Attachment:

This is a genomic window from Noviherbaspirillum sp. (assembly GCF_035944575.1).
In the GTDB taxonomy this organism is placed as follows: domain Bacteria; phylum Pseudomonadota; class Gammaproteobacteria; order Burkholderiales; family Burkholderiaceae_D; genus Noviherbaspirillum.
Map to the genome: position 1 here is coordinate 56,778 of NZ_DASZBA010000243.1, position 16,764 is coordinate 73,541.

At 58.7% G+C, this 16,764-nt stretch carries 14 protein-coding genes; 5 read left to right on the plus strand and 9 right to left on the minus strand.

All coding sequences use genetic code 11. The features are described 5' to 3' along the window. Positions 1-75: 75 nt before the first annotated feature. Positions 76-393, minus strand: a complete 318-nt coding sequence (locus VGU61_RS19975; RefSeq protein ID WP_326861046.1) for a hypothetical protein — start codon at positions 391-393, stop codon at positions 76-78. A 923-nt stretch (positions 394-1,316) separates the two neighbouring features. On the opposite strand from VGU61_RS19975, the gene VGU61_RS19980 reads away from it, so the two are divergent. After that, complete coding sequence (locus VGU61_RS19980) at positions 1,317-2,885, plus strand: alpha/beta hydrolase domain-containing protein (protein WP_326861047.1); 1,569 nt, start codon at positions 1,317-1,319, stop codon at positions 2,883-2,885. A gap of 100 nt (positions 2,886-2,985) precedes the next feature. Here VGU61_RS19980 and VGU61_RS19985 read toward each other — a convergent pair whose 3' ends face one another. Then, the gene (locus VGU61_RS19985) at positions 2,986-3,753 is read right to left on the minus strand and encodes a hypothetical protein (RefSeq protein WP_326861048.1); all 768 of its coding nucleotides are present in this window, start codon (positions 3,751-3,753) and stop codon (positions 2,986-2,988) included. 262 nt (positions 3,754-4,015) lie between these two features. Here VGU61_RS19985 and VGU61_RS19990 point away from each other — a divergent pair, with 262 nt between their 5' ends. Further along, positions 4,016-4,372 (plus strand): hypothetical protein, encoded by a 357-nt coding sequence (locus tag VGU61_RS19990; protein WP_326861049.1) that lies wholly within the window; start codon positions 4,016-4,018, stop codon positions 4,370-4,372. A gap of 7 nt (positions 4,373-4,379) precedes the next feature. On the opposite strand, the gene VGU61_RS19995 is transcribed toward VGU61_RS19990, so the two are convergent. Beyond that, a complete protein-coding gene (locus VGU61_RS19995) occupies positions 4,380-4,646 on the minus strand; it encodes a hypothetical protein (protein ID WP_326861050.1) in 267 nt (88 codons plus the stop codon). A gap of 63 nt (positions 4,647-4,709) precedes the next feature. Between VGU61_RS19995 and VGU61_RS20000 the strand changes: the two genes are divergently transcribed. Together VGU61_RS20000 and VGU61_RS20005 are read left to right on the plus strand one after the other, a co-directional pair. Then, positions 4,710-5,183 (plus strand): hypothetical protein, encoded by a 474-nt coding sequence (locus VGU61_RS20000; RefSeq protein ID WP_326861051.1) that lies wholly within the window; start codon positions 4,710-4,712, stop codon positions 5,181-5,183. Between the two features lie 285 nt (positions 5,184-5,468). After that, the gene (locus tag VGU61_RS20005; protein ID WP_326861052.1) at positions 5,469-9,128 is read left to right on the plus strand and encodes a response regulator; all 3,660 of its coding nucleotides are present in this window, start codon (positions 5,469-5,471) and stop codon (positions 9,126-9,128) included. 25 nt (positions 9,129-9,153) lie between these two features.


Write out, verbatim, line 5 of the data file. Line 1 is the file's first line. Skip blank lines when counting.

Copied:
All coding sequences use genetic code 11. The features are described 5' to 3' along the window. Positions 1-75: 75 nt before the first annotated feature. Positions 76-393, minus strand: a complete 318-nt coding sequence (locus VGU61_RS19975; RefSeq protein ID WP_326861046.1) for a hypothetical protein — start codon at positions 391-393, stop codon at positions 76-78. A 923-nt stretch (positions 394-1,316) separates the two neighbouring features. On the opposite strand from VGU61_RS19975, the gene VGU61_RS19980 reads away from it, so the two are divergent. After that, complete coding sequence (locus VGU61_RS19980) at positions 1,317-2,885, plus strand: alpha/beta hydrolase domain-containing protein (protein WP_326861047.1); 1,569 nt, start codon at positions 1,317-1,319, stop codon at positions 2,883-2,885. A gap of 100 nt (positions 2,886-2,985) precedes the next feature. Here VGU61_RS19980 and VGU61_RS19985 read toward each other — a convergent pair whose 3' ends face one another. Then, the gene (locus VGU61_RS19985) at positions 2,986-3,753 is read right to left on the minus strand and encodes a hypothetical protein (RefSeq protein WP_326861048.1); all 768 of its coding nucleotides are present in this window, start codon (positions 3,751-3,753) and stop codon (positions 2,986-2,988) included. 262 nt (positions 3,754-4,015) lie between these two features. Here VGU61_RS19985 and VGU61_RS19990 point away from each other — a divergent pair, with 262 nt between their 5' ends. Further along, positions 4,016-4,372 (plus strand): hypothetical protein, encoded by a 357-nt coding sequence (locus tag VGU61_RS19990; protein WP_326861049.1) that lies wholly within the window; start codon positions 4,016-4,018, stop codon positions 4,370-4,372. A gap of 7 nt (positions 4,373-4,379) precedes the next feature. On the opposite strand, the gene VGU61_RS19995 is transcribed toward VGU61_RS19990, so the two are convergent. Beyond that, a complete protein-coding gene (locus VGU61_RS19995) occupies positions 4,380-4,646 on the minus strand; it encodes a hypothetical protein (protein ID WP_326861050.1) in 267 nt (88 codons plus the stop codon). A gap of 63 nt (positions 4,647-4,709) precedes the next feature. Between VGU61_RS19995 and VGU61_RS20000 the strand changes: the two genes are divergently transcribed. Together VGU61_RS20000 and VGU61_RS20005 are read left to right on the plus strand one after the other, a co-directional pair. Then, positions 4,710-5,183 (plus strand): hypothetical protein, encoded by a 474-nt coding sequence (locus VGU61_RS20000; RefSeq protein ID WP_326861051.1) that lies wholly within the window; start codon positions 4,710-4,712, stop codon positions 5,181-5,183. Between the two features lie 285 nt (positions 5,184-5,468). After that, the gene (locus tag VGU61_RS20005; protein ID WP_326861052.1) at positions 5,469-9,128 is read left to right on the plus strand and encodes a response regulator; all 3,660 of its coding nucleotides are present in this window, start codon (positions 5,469-5,471) and stop codon (positions 9,126-9,128) included. 25 nt (positions 9,129-9,153) lie between these two features.